Participatory Design for Port of Spain by ETH Zurich

Since August 2012, the Inter-American Development Bank (IDB) and the Swiss Federal Institute of Technology (ETH Zurich) have joined forces to help emerging mid-size cities within Latin America and the Caribbean to face their urban challenges. Within the Emerging and Sustainable Cities Initiative (ESCI) the ETH Chair of Architecture and Urban Design of Prof. Alfredo Brilembourg and Prof. Hubert Klumpner will identify the opportunities in urban development of Port of Spain, Trinidad & Tobago. The research and design will follow the participatory design methodology and contribute to a positive impact on the sustainability of local communities. In October 2012, a team of ETH Zurich architecture, urban design and environmental science students and specialists together with community representatives, local students and sector specialists undertook intensive analysis into Port of Spain’s urban code and operations, particularly in the topics of solid waste management, cultural heritage restoration, mobility and community strengthening.

What are the key elements of a participatory design process?

Participatory design is a planning methodology, which is widely considered a tool for user empowerment and democratization of decision-making processes, having been tested in many different settings and scales around the world. It advocates the view that design is not the privilege of a few, but rather, the right and responsibility of the communities – a shift from top-down planning to bottom-up initiatives. The key elements of this methodology are a participatory consultation process and critical mapping of the sites; together they form a tool kit of urban strategies. The participatory consultation process is an approach to actively involve all relevant stakeholders such as the civil society, academic institutions, government entities and private sector in the design process to build an urban design product that serves the public interest and fulfills the needs voiced by end-users. This approach creates environments that are more responsive and in line with their inhabitants’ cultural, emotional, spiritual and practical needs, encouraging a social sustainable approach. Mapping on the other side, is a new form of urban literacy, a method to read and interpret the city by finding and re-codifying it into zones of social tension, conflict and social cohesion in which everyday life unfolds. Mapping those fields in the city and consulting with all relevant stakeholders will build up a data basis for Port of Spain, which the ETH team will use to create a strategic urban development plan. The strategic development plan is in this case a tool kit of strategy implementation and a set of architectural prototypes that intends to support creative action in urban life and instigate a new sustainable approach in the urban environment.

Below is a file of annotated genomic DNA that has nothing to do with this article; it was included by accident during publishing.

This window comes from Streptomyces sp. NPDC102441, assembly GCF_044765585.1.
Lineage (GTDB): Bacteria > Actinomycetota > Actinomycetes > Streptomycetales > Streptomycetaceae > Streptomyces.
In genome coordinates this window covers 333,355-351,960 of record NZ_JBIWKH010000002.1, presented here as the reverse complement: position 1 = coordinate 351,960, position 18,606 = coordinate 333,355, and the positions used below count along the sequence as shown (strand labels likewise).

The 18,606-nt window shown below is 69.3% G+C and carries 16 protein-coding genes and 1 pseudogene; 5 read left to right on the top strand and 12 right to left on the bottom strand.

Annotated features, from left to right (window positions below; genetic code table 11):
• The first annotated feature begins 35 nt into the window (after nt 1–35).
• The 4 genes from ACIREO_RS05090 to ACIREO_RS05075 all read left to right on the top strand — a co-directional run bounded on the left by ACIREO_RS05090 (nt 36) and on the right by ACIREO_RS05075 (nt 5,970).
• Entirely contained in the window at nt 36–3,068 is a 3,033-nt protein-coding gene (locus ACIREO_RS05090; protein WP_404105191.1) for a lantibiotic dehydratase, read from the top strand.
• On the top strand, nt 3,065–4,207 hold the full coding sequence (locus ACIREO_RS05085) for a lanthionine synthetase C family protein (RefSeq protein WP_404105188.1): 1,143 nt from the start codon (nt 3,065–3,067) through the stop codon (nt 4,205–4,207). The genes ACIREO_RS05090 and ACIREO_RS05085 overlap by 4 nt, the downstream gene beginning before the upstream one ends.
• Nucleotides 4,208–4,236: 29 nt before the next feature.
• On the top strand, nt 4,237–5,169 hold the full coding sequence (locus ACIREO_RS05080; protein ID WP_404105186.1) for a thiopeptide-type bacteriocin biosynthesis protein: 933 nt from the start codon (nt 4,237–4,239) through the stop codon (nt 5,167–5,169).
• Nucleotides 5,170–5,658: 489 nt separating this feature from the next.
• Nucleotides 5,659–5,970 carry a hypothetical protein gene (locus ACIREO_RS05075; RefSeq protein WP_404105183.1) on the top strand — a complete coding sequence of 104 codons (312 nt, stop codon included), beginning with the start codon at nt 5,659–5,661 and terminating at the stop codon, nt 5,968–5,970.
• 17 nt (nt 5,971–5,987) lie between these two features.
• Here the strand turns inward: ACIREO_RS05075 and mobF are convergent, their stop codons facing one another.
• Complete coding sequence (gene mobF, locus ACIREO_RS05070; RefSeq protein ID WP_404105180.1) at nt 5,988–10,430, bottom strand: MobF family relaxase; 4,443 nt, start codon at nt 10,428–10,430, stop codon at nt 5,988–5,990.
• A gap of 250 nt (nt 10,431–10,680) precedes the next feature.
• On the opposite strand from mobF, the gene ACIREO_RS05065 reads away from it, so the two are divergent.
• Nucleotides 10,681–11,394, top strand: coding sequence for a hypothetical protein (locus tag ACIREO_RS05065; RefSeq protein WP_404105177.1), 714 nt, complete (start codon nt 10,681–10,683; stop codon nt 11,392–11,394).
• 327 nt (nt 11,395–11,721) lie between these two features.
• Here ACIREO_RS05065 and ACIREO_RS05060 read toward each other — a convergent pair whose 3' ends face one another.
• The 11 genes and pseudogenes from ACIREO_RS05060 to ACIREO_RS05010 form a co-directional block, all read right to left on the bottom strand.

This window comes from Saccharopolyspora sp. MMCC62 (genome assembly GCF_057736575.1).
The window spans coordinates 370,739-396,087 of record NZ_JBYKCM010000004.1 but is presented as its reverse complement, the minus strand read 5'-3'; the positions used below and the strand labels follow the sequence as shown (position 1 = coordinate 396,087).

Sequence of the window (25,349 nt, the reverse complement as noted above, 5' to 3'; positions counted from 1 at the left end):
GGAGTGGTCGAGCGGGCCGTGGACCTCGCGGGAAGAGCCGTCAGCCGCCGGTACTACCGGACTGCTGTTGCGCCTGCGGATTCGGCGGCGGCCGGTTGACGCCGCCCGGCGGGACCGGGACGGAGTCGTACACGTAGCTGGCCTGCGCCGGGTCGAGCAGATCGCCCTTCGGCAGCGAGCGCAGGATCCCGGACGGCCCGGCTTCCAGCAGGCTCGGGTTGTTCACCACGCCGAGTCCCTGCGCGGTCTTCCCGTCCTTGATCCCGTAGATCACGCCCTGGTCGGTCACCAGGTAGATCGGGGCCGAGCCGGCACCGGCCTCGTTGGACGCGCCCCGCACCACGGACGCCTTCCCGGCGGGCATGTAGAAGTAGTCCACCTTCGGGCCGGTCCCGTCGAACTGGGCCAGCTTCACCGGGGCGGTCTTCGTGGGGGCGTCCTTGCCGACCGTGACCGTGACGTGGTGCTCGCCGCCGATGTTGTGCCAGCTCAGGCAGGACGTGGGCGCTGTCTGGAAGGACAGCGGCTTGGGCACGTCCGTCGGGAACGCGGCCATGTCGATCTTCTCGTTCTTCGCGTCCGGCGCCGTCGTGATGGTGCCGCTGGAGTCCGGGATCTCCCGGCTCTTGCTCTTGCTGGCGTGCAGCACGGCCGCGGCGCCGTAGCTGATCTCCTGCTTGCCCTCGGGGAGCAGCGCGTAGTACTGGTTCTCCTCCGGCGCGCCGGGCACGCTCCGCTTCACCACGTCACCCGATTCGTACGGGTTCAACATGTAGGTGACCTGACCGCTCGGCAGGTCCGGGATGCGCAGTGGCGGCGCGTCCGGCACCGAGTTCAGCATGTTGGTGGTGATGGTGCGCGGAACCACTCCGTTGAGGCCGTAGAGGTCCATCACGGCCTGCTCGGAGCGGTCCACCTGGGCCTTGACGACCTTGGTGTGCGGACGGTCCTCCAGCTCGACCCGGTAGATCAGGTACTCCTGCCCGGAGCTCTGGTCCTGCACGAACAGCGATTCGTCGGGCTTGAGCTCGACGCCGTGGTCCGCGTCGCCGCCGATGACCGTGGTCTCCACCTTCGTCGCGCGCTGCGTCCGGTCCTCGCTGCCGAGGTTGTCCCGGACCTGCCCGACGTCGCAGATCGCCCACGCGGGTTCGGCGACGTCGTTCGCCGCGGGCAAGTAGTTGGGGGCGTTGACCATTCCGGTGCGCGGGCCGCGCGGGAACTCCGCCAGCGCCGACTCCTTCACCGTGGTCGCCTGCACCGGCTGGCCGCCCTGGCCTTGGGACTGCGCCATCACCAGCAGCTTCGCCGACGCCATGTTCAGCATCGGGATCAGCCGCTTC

How does participatory design fit in the future urban development of Port of Spain?